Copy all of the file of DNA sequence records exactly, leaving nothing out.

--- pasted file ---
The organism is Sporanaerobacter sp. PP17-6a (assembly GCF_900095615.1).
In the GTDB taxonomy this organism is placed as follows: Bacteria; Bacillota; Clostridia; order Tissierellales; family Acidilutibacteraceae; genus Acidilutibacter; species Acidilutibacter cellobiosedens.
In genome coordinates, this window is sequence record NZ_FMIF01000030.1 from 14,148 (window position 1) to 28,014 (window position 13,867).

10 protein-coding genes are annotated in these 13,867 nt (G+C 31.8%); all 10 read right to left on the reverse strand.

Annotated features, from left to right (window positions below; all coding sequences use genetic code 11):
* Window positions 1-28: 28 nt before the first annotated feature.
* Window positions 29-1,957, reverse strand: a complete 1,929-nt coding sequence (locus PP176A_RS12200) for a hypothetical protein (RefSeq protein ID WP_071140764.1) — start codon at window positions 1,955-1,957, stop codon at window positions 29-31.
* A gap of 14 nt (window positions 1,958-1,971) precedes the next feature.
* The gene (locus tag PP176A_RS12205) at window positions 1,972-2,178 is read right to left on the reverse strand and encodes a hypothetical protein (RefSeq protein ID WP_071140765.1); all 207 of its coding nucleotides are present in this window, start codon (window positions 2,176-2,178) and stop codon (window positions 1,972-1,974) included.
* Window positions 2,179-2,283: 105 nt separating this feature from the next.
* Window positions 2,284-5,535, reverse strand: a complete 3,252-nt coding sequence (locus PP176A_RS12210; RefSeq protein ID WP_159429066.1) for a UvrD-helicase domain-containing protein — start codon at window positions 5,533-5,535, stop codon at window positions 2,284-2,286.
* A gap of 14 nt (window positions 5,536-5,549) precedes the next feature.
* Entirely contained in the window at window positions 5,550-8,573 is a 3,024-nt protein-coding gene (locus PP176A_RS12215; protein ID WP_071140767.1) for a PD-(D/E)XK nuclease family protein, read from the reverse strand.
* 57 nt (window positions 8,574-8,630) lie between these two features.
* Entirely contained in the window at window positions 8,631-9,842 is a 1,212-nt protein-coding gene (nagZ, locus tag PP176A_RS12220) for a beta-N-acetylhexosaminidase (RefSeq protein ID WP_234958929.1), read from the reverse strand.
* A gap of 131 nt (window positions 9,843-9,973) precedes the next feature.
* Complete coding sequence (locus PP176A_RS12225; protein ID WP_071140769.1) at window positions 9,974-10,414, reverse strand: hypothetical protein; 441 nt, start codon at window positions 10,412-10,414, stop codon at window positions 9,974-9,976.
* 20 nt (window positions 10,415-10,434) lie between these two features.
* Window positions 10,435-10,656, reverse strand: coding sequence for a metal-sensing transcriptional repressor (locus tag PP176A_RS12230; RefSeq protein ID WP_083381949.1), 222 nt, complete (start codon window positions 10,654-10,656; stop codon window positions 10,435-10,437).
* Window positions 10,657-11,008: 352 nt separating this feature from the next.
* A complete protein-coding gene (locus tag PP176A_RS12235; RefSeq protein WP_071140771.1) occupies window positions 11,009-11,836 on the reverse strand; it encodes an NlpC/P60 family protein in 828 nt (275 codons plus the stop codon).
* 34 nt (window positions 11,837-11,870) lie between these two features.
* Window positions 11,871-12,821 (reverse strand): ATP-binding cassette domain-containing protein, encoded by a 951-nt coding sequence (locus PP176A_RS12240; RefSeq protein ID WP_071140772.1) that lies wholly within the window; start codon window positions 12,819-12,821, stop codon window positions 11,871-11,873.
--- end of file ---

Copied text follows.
The organism is Sporanaerobacter sp. PP17-6a (assembly GCF_900095615.1).
In the GTDB taxonomy this organism is placed as follows: Bacteria; Bacillota; Clostridia; order Tissierellales; family Acidilutibacteraceae; genus Acidilutibacter; species Acidilutibacter cellobiosedens.
In genome coordinates, this window is sequence record NZ_FMIF01000030.1 from 14,148 (window position 1) to 28,014 (window position 13,867).

10 protein-coding genes are annotated in these 13,867 nt (G+C 31.8%); all 10 read right to left on the reverse strand.

Annotated features, from left to right (window positions below; all coding sequences use genetic code 11):
* Window positions 1-28: 28 nt before the first annotated feature.
* Window positions 29-1,957, reverse strand: a complete 1,929-nt coding sequence (locus PP176A_RS12200) for a hypothetical protein (RefSeq protein ID WP_071140764.1) — start codon at window positions 1,955-1,957, stop codon at window positions 29-31.
* A gap of 14 nt (window positions 1,958-1,971) precedes the next feature.
* The gene (locus tag PP176A_RS12205) at window positions 1,972-2,178 is read right to left on the reverse strand and encodes a hypothetical protein (RefSeq protein ID WP_071140765.1); all 207 of its coding nucleotides are present in this window, start codon (window positions 2,176-2,178) and stop codon (window positions 1,972-1,974) included.
* Window positions 2,179-2,283: 105 nt separating this feature from the next.
* Window positions 2,284-5,535, reverse strand: a complete 3,252-nt coding sequence (locus PP176A_RS12210; RefSeq protein ID WP_159429066.1) for a UvrD-helicase domain-containing protein — start codon at window positions 5,533-5,535, stop codon at window positions 2,284-2,286.
* A gap of 14 nt (window positions 5,536-5,549) precedes the next feature.
* Entirely contained in the window at window positions 5,550-8,573 is a 3,024-nt protein-coding gene (locus PP176A_RS12215; protein ID WP_071140767.1) for a PD-(D/E)XK nuclease family protein, read from the reverse strand.
* 57 nt (window positions 8,574-8,630) lie between these two features.
* Entirely contained in the window at window positions 8,631-9,842 is a 1,212-nt protein-coding gene (nagZ, locus tag PP176A_RS12220) for a beta-N-acetylhexosaminidase (RefSeq protein ID WP_234958929.1), read from the reverse strand.
* A gap of 131 nt (window positions 9,843-9,973) precedes the next feature.
* Complete coding sequence (locus PP176A_RS12225; protein ID WP_071140769.1) at window positions 9,974-10,414, reverse strand: hypothetical protein; 441 nt, start codon at window positions 10,412-10,414, stop codon at window positions 9,974-9,976.
* 20 nt (window positions 10,415-10,434) lie between these two features.
* Window positions 10,435-10,656, reverse strand: coding sequence for a metal-sensing transcriptional repressor (locus tag PP176A_RS12230; RefSeq protein ID WP_083381949.1), 222 nt, complete (start codon window positions 10,654-10,656; stop codon window positions 10,435-10,437).
* Window positions 10,657-11,008: 352 nt separating this feature from the next.
* A complete protein-coding gene (locus tag PP176A_RS12235; RefSeq protein WP_071140771.1) occupies window positions 11,009-11,836 on the reverse strand; it encodes an NlpC/P60 family protein in 828 nt (275 codons plus the stop codon).
* 34 nt (window positions 11,837-11,870) lie between these two features.
* Window positions 11,871-12,821 (reverse strand): ATP-binding cassette domain-containing protein, encoded by a 951-nt coding sequence (locus PP176A_RS12240; RefSeq protein ID WP_071140772.1) that lies wholly within the window; start codon window positions 12,819-12,821, stop codon window positions 11,871-11,873.